EMPOWERING AFRICA’S ECONOMIC GROWTH: AN OUTLOOK ON TRADE AND INVESTMENTS.
With the new era of trade and investment, Africa is gearing up with a focus on collaborations, creativity, and the digital economy.
WTC Abuja, as well as WTC Cairo and WTC Addis Ababa, represented the World Trade Centers (WTCs) in Africa to highlight the trade prospects and challenges facing Africa, focusing on Egypt, Ethiopia, and Nigeria.
Robin van Puyenbroeck, Executive Director – Business Development at the World Trade Centers Association, who spearheaded this research, says it is possible to make a positive change in Africa. The African Continental Free Trade Area (AfCFTA) is a trade infrastructure developed on the continent that provides the platform for innovation and investment to make the change happen.
With the acceleration of AfCFTA’s agenda, which created a critical framework to facilitate more intra-African trade and paired with greater access to finance and active business networks, intra-trade in African countries will prompt more growth opportunities for their respective economies.
Mr. Farag El Mahrouky, Head of the Marketing and Customer Service Department at WTC Cairo, points out that Egypt is looking to focus on collaboration and communications, emphasizing improving trade services.
As a signatory of the AfCFTA, Mr. Rateneh Fassil, CEO and Managing Director of WTC Addis Ababa, sees the continued growth of regional and continental trade integration as a significant opportunity for growth and recovery, especially in the areas of infrastructure, education, and health.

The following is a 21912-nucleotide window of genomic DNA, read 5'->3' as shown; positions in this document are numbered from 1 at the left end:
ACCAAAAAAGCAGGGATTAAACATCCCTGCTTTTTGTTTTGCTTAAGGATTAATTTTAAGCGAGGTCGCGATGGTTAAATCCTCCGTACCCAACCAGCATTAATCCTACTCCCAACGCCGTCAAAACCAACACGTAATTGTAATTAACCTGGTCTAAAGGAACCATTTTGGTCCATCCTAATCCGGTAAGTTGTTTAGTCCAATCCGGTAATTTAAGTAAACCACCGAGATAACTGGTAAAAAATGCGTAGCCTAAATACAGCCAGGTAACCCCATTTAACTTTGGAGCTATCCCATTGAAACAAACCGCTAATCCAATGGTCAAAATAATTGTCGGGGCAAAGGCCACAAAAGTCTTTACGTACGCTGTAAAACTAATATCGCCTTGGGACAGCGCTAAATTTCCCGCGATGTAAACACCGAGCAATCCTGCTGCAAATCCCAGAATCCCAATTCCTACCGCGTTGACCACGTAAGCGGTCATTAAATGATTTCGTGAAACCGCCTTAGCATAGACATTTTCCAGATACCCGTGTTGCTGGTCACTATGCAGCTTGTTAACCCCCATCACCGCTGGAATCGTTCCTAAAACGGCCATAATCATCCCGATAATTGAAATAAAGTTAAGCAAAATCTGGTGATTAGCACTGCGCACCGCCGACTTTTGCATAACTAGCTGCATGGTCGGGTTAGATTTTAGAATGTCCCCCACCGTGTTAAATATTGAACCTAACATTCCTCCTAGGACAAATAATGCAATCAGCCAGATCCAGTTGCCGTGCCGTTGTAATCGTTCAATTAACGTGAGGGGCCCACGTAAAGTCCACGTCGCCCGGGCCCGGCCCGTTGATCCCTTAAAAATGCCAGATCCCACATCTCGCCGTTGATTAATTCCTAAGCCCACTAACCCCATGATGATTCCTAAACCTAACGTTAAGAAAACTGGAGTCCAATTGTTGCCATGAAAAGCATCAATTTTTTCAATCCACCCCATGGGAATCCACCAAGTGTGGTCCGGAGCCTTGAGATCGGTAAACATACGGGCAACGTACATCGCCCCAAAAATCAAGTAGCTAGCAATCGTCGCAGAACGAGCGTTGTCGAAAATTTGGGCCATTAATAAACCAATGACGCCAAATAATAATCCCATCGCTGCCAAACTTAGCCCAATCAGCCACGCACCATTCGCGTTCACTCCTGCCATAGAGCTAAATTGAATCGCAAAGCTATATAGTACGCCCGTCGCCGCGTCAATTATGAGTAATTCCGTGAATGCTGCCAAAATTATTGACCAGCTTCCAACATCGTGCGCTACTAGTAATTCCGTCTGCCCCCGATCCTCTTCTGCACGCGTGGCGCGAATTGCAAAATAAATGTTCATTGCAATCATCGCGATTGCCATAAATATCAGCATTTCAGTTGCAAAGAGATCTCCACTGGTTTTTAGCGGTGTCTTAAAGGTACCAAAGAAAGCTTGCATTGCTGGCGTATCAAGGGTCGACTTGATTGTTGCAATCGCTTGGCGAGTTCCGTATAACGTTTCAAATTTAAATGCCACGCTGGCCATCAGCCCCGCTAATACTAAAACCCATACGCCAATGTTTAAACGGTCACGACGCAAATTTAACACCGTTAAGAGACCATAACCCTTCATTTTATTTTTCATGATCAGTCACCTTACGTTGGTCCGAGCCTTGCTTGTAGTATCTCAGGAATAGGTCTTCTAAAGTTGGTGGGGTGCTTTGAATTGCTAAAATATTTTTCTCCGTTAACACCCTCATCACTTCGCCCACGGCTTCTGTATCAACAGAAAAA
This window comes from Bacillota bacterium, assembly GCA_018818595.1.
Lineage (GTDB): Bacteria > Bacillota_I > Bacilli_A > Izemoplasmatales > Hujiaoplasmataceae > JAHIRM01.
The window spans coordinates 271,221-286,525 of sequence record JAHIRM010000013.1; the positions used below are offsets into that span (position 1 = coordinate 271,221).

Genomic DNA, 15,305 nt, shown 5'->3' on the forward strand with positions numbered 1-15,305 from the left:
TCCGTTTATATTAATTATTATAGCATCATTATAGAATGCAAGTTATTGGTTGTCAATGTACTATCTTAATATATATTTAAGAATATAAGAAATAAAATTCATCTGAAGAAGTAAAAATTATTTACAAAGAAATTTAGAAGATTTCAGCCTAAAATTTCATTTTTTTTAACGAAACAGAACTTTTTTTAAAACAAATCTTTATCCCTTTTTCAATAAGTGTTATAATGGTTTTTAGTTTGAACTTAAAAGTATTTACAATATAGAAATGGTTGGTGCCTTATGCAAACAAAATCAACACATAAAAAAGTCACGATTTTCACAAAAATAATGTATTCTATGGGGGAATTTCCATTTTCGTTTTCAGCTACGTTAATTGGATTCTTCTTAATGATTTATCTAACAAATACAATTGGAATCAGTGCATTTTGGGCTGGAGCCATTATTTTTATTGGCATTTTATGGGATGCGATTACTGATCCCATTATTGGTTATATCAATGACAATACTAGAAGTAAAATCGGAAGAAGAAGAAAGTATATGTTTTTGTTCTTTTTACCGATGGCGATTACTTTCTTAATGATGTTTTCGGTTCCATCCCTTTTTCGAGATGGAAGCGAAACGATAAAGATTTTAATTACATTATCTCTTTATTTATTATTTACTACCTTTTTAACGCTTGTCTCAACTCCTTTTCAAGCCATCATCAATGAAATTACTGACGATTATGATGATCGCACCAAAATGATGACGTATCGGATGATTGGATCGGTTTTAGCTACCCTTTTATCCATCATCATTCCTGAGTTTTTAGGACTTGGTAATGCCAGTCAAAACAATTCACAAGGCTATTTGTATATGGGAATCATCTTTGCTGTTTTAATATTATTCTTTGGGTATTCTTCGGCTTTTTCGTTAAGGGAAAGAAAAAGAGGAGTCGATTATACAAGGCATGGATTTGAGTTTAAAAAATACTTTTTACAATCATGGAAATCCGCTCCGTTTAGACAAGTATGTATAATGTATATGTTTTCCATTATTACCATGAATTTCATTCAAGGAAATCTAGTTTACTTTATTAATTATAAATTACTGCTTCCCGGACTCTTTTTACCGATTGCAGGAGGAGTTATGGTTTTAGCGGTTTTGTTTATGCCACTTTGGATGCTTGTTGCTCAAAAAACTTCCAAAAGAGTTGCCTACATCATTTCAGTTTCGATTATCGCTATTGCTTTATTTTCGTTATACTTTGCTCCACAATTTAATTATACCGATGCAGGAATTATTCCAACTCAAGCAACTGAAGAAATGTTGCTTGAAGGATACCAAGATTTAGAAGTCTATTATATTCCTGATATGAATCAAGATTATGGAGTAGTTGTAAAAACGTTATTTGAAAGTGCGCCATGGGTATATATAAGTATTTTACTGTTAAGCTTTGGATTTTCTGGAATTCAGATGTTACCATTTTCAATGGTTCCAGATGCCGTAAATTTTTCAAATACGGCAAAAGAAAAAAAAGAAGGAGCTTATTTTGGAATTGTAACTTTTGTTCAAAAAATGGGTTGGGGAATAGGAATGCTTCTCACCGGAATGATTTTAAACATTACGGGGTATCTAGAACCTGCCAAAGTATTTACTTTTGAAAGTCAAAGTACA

According to Ms. Wuraola Onigbogi, Trade Services Manager at WTC Abuja, Nigeria is holistically recognizing the importance of creativity, digital trade, and maintaining relationships with clients. The country’s revised 2023-2027 trade policy strongly emphasizes e-commerce and digital payments, and Nigeria is eager to take advantage of the increased access to cheaper goods and services offered by the AfCFTA.
Ms. Onigbogi believes that the real innovation in Africa lies within human commerce and the shift to mobile money transactions. Ms. Onigbogi stated that Nigeria has seen a surge in mobile money transactions year-over-year. The volume of mobile transactions increased by 237% to 108 million in January 2023 from 32 million in January 2022. This growth is driven by a young and tech-savvy population, opening up new possibilities for services like fast, affordable transport and mobile food deliveries.
Nigeria is also poised to be a hub of international trade for manufactured and processed goods, focusing on agro-processing and agriculture. The Federal Government of Nigeria, in particular, is working to address challenges in the sector with initiatives such as the “Zero Reject Initiative.”
In addition, the mining sector, with its untapped mineral resources like gold, iron ore, and titanium, remains an integral part of Africa’s future.
The establishment of WTC Abuja, Nigeria, is a gateway in Africa for businesses, trade, and investment opportunities. This will aid in curbing some of the challenges ahead for the Nigerian and African economies.
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